The complexity of coronary lesions determines the clinical outcomes after PCI based on both meta-analyses (15,16,22,23) and prospective studies (9–14,20,21,24). The AIR-CTO study (9) showed that IVUS-guided CTO-PCI resulted in a lower incidence of ISR possibly due to the optimization of stent expansion and edge dissections secondary to IVUS, but no effect on MI and CD, supported by the IVUS-XPL study (11) and our patient-level analysis.
Long lesions or CTO or bifurcation lesions do not represent all complex lesions. By contrast, ACC/AHA-defined complex lesions (17) were analyzed in this study. Our study showed that IVUS guidance was associated with a significant reduction of the composite of clinically driven TLR and definite ST relying on the lesion-level analysis, compared with angiography guidance. Although this lesion-level analysis was underpowered because only TLR and definite ST (secondary endpoints) were able to be calculated from the sample size, our results underscored the importance of IVUS guidance (risk reduction of TLR plus definite ST >60%, borderline p value for definite ST).
Although IVUS guidance was associated with improved clinical outcome, and there was a realization of the presence of different optimal criteria for IVUS guidance, the lingering question remains: how to achieve optimal IVUS-guided PCI? Technically, adjunctive post-dilatation with a noncompliant balloon can increase the MSA and decrease suboptimal stent deployment; therefore, it may reduce the frequency of TVR and ST (25). In the DES era, when the adequate post-interventional MSA of sirolimus-eluting stents was defined as >5.0 mm2, the positive predictive value of patency was 90% (26). Foin et al. (27) found that without adjunctive balloon post-dilatation, 24% of sirolimus-eluting stents and 28% of paclitaxel-eluting stents did not achieve a final MSA of 5 mm2. In the current study, IVUS guidance was critical to modify plaque (complex lesions), to guide post-dilation, and to minimize or to repair edge complications, subsequently leading to less composite of TVF. As a result, with the guidance of IVUS, precise selection of the right noncompliant balloon was the basis for achieving an optimal PCI.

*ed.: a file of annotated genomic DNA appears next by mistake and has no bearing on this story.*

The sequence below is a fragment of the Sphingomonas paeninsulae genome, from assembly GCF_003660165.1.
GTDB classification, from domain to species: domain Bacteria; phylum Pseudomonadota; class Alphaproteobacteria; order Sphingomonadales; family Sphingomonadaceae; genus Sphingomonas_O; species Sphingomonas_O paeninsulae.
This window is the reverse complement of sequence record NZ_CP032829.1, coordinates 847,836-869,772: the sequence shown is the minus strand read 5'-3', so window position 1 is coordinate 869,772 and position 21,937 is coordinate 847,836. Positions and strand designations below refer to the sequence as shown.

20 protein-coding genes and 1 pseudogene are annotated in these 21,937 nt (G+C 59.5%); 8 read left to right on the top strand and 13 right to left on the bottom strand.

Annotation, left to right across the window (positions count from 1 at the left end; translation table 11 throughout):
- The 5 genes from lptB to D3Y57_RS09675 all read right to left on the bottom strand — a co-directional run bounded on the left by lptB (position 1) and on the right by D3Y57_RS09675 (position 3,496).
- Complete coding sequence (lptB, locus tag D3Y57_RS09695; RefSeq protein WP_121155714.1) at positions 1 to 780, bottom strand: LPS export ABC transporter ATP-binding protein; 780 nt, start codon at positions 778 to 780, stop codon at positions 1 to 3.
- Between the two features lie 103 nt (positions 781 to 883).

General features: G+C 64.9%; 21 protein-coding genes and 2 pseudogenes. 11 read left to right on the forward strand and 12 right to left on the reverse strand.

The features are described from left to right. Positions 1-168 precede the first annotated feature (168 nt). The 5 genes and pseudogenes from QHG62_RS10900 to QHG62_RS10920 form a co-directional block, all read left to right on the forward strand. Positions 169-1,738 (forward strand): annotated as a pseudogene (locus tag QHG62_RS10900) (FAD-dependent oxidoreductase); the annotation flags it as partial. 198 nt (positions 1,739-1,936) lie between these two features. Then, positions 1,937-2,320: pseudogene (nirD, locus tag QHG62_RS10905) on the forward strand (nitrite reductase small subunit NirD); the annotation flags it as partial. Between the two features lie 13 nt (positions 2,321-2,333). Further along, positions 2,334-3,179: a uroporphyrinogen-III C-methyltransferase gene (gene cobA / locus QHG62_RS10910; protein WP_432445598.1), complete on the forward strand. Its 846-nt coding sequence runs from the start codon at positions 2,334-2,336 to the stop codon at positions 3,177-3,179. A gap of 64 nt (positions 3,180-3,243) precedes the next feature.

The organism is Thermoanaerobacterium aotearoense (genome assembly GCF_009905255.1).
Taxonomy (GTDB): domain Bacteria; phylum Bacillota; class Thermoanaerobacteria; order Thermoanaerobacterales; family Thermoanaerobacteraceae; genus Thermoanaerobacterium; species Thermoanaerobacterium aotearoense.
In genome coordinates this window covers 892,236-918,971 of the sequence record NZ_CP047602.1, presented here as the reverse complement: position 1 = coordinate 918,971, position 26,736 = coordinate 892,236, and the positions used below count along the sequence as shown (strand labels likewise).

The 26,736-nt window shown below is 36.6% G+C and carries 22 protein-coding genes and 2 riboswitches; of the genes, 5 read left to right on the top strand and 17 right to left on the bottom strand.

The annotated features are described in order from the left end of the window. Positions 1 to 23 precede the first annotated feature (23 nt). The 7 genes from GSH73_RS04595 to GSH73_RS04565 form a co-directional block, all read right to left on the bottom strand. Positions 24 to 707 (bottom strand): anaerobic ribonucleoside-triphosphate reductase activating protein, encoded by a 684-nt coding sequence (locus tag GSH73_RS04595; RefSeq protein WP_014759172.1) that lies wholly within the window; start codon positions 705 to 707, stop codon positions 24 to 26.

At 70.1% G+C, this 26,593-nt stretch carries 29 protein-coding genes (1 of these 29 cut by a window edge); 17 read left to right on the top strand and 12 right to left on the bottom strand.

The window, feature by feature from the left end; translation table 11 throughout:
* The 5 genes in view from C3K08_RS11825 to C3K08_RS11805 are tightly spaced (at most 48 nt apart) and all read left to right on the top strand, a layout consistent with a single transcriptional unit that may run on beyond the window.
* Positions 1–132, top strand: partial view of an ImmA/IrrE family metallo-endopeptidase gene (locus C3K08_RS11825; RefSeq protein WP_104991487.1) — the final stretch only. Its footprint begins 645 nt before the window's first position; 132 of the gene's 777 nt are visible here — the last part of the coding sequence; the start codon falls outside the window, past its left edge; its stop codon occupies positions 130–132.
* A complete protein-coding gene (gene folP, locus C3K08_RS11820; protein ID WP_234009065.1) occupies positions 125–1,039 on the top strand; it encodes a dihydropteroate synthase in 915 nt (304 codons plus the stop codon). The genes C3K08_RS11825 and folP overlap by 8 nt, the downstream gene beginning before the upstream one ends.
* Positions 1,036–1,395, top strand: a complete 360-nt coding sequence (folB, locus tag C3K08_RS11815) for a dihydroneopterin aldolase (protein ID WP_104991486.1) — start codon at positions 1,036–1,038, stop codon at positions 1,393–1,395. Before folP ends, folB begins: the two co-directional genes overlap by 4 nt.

First, 3 IVUS criteria were simultaneously used to define optimal PCI, which would underestimate the advantages of IVUS usage. Second, we did not directly compare the rate of TVF stratified by different IVUS-defined criteria. But our results have revealed that one-third of the PCI procedures could not achieve criterion 2 (edge residual plaque burden <50%), which implied the complexity of lesions. Third, the current study does not address the cardiac events beyond 1-year follow-up; however, in order to test the long-term benefits of IVUS guidance, clinical follow-up will be continued to 5 years. Finally, the use of the sealed envelope system must be acknowledged as a suboptimal randomization procedure that does not guarantee truly concealed randomization compared with centralized web-based randomization.